CSE logo University of Washington Computer Science & Engineering
 Devices That Tell On You: The Nike+iPod Sport Kit
  CSE Home   About Us    Search    Contact Info 

Quick Links
 Frequently Asked Questions
 Technical Report

Devices That Tell On You: The Nike+iPod Sport Kit

T. Scott Saponas, Jonathan Lester, Carl Hartung, and Tadayoshi Kohno.
Department of Computer Science and Engineering, University of Washington.

UW CSE Systems, Networking, and Security Research


Key industry players are incorporating wireless radio communications capabilities into many new personal consumer products. For example, the new Nike+iPod Sport Kit from Apple consists of two components -- a sensor and a receiver -- that communicate using a wireless radio protocol. Unfortunately, there can be negative side-effects associated with equipping these gadgets with wireless communications capabilities.

In the case of the Nike+iPod Sport Kit, our research shows that the wireless capabilities in this new gadget can negatively impact a consumer's personal privacy and safety. As part of our research, we built a number of surveillance tools that malicious individuals could use to track Nike+iPod Sport Kit owners. Our tools can track Nike+iPod Sport Kit owners while they are working out, as well as when they are just casually walking around town, a parking lot, or a college campus. The tracked individuals don't even need to have their iPods with them.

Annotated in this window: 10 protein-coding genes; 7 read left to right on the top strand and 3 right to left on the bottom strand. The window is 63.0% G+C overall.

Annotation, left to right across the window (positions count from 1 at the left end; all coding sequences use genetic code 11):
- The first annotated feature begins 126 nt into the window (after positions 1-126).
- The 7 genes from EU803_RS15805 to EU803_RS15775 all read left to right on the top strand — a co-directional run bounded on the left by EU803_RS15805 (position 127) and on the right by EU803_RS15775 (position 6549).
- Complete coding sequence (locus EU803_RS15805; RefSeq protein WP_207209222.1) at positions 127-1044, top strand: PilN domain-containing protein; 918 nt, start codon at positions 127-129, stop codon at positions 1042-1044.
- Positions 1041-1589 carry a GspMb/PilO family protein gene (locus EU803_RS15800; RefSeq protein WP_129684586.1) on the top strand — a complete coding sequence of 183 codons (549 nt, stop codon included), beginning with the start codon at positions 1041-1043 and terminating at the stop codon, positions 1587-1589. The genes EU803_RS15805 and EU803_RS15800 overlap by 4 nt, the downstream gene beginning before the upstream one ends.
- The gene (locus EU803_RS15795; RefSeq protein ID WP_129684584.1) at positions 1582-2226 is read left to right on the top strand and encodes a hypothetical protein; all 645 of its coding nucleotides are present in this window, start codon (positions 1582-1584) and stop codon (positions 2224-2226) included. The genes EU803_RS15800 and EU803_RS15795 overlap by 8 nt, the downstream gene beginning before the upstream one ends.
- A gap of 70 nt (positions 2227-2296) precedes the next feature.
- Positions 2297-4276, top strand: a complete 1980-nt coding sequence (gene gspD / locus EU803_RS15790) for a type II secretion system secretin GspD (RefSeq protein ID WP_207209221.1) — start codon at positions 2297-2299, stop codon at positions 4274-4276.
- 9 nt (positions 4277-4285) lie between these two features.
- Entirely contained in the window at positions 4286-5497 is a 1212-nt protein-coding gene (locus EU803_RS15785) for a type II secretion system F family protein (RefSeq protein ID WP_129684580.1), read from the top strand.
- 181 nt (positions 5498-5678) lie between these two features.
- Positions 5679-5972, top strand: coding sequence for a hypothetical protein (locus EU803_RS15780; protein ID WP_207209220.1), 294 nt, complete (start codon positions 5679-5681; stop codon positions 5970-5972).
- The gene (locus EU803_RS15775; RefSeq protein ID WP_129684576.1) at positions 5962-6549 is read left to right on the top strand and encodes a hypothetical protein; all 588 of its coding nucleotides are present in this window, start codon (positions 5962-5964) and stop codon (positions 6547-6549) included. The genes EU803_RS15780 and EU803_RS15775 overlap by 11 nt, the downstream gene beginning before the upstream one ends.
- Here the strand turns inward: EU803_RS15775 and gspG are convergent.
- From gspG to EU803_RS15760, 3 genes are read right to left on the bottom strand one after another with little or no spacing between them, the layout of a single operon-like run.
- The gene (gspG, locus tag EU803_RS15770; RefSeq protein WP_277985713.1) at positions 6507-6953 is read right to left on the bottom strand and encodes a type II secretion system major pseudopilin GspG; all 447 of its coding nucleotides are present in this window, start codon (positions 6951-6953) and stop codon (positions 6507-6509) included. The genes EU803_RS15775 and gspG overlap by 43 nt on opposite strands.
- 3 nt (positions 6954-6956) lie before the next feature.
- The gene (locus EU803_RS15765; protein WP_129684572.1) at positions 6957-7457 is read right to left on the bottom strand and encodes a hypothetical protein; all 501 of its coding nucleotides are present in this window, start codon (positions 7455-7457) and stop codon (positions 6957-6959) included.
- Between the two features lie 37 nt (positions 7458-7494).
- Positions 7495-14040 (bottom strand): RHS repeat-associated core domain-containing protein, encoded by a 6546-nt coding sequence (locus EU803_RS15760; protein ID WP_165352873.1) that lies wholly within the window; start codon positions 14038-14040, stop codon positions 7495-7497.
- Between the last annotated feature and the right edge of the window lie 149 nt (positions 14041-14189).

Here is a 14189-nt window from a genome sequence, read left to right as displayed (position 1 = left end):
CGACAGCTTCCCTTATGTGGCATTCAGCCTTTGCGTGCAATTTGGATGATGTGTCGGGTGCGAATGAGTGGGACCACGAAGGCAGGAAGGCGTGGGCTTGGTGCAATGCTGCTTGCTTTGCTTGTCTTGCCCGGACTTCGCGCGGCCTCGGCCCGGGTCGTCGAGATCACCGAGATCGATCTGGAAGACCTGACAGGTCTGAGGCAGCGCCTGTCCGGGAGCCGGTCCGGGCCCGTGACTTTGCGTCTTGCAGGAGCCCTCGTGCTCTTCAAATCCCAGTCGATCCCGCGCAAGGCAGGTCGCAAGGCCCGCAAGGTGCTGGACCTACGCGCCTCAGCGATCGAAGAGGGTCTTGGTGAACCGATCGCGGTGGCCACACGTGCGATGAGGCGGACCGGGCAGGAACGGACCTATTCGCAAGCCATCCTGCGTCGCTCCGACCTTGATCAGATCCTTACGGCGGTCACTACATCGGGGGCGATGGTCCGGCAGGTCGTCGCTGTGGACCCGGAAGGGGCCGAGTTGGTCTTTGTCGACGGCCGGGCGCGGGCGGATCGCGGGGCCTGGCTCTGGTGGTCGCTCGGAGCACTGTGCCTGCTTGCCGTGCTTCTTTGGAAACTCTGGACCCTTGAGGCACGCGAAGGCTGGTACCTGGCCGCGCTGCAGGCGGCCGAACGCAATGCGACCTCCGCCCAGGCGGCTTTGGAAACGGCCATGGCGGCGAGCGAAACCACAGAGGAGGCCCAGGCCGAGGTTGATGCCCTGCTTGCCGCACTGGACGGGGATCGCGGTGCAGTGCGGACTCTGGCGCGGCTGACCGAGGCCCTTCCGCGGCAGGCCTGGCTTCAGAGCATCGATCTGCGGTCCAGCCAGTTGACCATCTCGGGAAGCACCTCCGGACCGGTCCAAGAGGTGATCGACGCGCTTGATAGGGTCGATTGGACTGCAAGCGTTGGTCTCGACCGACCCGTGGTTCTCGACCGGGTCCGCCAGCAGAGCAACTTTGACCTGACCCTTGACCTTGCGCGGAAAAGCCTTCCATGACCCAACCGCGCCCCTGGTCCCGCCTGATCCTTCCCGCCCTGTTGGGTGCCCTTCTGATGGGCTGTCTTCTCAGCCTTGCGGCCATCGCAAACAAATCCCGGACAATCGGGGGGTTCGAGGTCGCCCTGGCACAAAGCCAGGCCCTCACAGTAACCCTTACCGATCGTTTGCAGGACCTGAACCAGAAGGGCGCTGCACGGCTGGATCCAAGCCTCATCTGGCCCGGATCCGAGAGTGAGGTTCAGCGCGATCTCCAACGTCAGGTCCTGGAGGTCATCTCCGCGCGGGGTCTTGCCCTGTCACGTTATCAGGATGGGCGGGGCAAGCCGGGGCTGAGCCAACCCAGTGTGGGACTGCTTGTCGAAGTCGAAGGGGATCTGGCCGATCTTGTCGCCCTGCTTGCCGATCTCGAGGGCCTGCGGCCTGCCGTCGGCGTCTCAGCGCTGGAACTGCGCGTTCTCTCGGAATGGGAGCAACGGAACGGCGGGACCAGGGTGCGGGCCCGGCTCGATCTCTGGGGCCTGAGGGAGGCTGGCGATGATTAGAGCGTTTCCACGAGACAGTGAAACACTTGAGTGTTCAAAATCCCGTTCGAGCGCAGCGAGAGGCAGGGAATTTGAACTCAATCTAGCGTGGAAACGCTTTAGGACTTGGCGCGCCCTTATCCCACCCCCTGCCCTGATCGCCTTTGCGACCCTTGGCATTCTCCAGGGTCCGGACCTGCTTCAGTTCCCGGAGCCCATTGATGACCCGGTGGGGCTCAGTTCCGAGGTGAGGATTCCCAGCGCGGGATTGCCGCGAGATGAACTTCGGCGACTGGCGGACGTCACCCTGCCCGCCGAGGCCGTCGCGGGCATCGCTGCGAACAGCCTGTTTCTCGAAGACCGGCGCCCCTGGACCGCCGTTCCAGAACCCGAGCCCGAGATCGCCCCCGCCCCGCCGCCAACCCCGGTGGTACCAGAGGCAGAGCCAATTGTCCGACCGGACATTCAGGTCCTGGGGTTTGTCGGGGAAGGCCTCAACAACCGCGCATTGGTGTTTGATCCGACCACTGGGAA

Our research also shows that there exist simple cryptographic techniques that the Nike+iPod Sport Kit designers could have used to improve the privacy-preserving properties of the Nike+iPod kit.

Our work underscores the need for a broad public discussion about and further research on the privacy-preserving properties of new wireless personal gadgets.

We stress, however, that there is no evidence that Apple or Nike intended for these devices to be used in any malicious manner. Additionally, neither Apple nor Nike endorsed this study.


  • Q: What is the Nike+iPod kit and how does it work?

    A: The Nike+iPod kit consists of a sensor which is placed in the sole of your left Nike+ shoe and a receiver which plugs into the bottom of the iPod Nano. The sensor in your shoe detects when you take steps (while walking or jogging) and transmits this information to the receiver.

    When you start a workout session with the iPod, software on the iPod collects the data from the sensor and keeps track of the distance you've walked and the pace at which you're walking at. During a workout the iPod can provide audio feedback about the time, distance, pace, or calories burned.